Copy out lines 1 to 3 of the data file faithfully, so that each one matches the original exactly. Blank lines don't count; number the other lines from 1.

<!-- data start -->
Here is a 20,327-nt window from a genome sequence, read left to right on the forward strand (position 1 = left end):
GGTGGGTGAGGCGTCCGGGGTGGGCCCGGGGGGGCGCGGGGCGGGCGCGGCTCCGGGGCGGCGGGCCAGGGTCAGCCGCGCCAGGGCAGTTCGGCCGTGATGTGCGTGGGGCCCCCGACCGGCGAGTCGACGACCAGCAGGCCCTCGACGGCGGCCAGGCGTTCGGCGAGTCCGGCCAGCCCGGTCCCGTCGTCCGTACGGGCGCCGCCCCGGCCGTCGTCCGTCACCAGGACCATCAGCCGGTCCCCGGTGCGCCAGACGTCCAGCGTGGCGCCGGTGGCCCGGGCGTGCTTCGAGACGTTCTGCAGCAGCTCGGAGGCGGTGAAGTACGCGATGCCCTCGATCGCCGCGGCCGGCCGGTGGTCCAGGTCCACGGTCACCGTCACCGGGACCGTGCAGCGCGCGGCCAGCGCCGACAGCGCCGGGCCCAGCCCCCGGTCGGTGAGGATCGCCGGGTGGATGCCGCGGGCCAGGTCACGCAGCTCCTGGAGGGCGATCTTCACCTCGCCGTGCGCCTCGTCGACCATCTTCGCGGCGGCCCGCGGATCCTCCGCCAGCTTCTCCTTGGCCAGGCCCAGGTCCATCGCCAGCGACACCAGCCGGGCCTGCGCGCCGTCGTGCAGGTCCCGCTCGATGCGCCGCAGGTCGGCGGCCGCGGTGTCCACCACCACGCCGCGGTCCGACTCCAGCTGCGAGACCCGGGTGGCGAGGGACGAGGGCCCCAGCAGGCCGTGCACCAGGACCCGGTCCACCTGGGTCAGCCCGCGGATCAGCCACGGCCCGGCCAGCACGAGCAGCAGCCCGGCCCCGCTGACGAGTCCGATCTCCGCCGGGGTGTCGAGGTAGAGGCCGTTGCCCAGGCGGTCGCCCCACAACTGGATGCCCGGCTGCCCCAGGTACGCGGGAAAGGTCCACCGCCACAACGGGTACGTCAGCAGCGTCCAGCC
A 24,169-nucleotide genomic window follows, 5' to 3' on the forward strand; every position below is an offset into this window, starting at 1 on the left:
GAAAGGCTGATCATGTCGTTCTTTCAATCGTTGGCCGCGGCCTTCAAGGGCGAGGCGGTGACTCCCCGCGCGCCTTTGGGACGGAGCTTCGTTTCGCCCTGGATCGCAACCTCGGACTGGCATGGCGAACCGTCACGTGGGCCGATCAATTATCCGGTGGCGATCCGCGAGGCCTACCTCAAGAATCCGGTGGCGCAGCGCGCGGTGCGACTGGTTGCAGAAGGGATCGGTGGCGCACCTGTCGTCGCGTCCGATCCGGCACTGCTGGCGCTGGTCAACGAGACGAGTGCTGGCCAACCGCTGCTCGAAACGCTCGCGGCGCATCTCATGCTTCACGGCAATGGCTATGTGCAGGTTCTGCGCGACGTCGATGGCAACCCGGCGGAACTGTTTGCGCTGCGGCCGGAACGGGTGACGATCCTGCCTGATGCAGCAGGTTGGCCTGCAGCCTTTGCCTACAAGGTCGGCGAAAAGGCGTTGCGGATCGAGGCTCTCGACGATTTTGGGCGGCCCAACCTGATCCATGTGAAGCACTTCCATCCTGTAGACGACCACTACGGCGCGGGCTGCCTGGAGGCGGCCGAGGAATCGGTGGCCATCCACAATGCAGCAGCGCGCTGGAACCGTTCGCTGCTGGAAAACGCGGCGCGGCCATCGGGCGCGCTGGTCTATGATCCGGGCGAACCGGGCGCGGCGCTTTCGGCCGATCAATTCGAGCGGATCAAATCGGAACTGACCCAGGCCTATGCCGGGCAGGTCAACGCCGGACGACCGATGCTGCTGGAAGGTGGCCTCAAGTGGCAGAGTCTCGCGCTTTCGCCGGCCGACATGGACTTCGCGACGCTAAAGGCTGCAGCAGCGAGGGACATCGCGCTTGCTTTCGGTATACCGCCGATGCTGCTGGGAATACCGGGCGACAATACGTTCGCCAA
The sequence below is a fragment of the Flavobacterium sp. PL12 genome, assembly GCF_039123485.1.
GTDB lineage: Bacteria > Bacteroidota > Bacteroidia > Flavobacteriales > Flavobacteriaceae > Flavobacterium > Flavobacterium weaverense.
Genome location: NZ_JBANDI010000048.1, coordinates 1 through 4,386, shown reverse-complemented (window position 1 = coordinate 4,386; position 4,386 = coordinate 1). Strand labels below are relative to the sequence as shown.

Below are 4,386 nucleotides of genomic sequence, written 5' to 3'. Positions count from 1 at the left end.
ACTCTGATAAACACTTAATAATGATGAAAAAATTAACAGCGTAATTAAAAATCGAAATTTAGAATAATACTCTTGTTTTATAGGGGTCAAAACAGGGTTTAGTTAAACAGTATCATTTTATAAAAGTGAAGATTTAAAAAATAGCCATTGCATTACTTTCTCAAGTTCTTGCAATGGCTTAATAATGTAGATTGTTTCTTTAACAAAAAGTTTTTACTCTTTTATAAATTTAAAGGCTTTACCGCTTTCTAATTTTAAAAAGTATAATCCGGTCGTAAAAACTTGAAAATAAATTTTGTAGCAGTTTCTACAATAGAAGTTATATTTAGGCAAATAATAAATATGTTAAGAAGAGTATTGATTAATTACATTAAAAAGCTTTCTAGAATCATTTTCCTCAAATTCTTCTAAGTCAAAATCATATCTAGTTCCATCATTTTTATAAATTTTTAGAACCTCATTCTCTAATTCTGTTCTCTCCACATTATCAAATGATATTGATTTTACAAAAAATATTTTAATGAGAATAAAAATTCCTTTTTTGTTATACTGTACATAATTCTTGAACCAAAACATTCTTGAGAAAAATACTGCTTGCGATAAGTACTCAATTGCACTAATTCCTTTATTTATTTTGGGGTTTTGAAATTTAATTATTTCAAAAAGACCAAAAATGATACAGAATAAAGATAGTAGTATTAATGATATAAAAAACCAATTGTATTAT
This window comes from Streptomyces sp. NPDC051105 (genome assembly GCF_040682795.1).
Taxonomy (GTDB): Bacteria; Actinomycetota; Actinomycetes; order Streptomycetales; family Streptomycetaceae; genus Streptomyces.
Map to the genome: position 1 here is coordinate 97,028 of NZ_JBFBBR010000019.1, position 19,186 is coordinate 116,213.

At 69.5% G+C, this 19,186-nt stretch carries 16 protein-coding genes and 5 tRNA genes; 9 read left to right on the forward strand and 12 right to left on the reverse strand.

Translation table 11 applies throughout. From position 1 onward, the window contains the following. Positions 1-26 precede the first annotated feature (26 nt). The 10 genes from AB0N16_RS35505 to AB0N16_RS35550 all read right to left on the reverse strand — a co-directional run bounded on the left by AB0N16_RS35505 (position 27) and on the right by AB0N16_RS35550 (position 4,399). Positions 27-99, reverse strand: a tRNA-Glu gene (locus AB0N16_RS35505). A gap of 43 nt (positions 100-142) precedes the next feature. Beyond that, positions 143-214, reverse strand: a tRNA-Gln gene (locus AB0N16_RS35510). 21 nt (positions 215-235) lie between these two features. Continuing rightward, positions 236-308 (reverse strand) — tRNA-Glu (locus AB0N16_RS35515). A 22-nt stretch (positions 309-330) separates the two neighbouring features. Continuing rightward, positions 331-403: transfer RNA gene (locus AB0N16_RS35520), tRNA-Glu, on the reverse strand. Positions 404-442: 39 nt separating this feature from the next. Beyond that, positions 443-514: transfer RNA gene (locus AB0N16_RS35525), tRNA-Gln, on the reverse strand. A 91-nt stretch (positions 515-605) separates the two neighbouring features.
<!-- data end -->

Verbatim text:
Here is a 20,327-nt window from a genome sequence, read left to right on the forward strand (position 1 = left end):
GGTGGGTGAGGCGTCCGGGGTGGGCCCGGGGGGGCGCGGGGCGGGCGCGGCTCCGGGGCGGCGGGCCAGGGTCAGCCGCGCCAGGGCAGTTCGGCCGTGATGTGCGTGGGGCCCCCGACCGGCGAGTCGACGACCAGCAGGCCCTCGACGGCGGCCAGGCGTTCGGCGAGTCCGGCCAGCCCGGTCCCGTCGTCCGTACGGGCGCCGCCCCGGCCGTCGTCCGTCACCAGGACCATCAGCCGGTCCCCGGTGCGCCAGACGTCCAGCGTGGCGCCGGTGGCCCGGGCGTGCTTCGAGACGTTCTGCAGCAGCTCGGAGGCGGTGAAGTACGCGATGCCCTCGATCGCCGCGGCCGGCCGGTGGTCCAGGTCCACGGTCACCGTCACCGGGACCGTGCAGCGCGCGGCCAGCGCCGACAGCGCCGGGCCCAGCCCCCGGTCGGTGAGGATCGCCGGGTGGATGCCGCGGGCCAGGTCACGCAGCTCCTGGAGGGCGATCTTCACCTCGCCGTGCGCCTCGTCGACCATCTTCGCGGCGGCCCGCGGATCCTCCGCCAGCTTCTCCTTGGCCAGGCCCAGGTCCATCGCCAGCGACACCAGCCGGGCCTGCGCGCCGTCGTGCAGGTCCCGCTCGATGCGCCGCAGGTCGGCGGCCGCGGTGTCCACCACCACGCCGCGGTCCGACTCCAGCTGCGAGACCCGGGTGGCGAGGGACGAGGGCCCCAGCAGGCCGTGCACCAGGACCCGGTCCACCTGGGTCAGCCCGCGGATCAGCCACGGCCCGGCCAGCACGAGCAGCAGCCCGGCCCCGCTGACGAGTCCGATCTCCGCCGGGGTGTCGAGGTAGAGGCCGTTGCCCAGGCGGTCGCCCCACAACTGGATGCCCGGCTGCCCCAGGTACGCGGGAAAGGTCCACCGCCACAACGGGTACGTCAGCAGCGTCCAGCC
A 24,169-nucleotide genomic window follows, 5' to 3' on the forward strand; every position below is an offset into this window, starting at 1 on the left: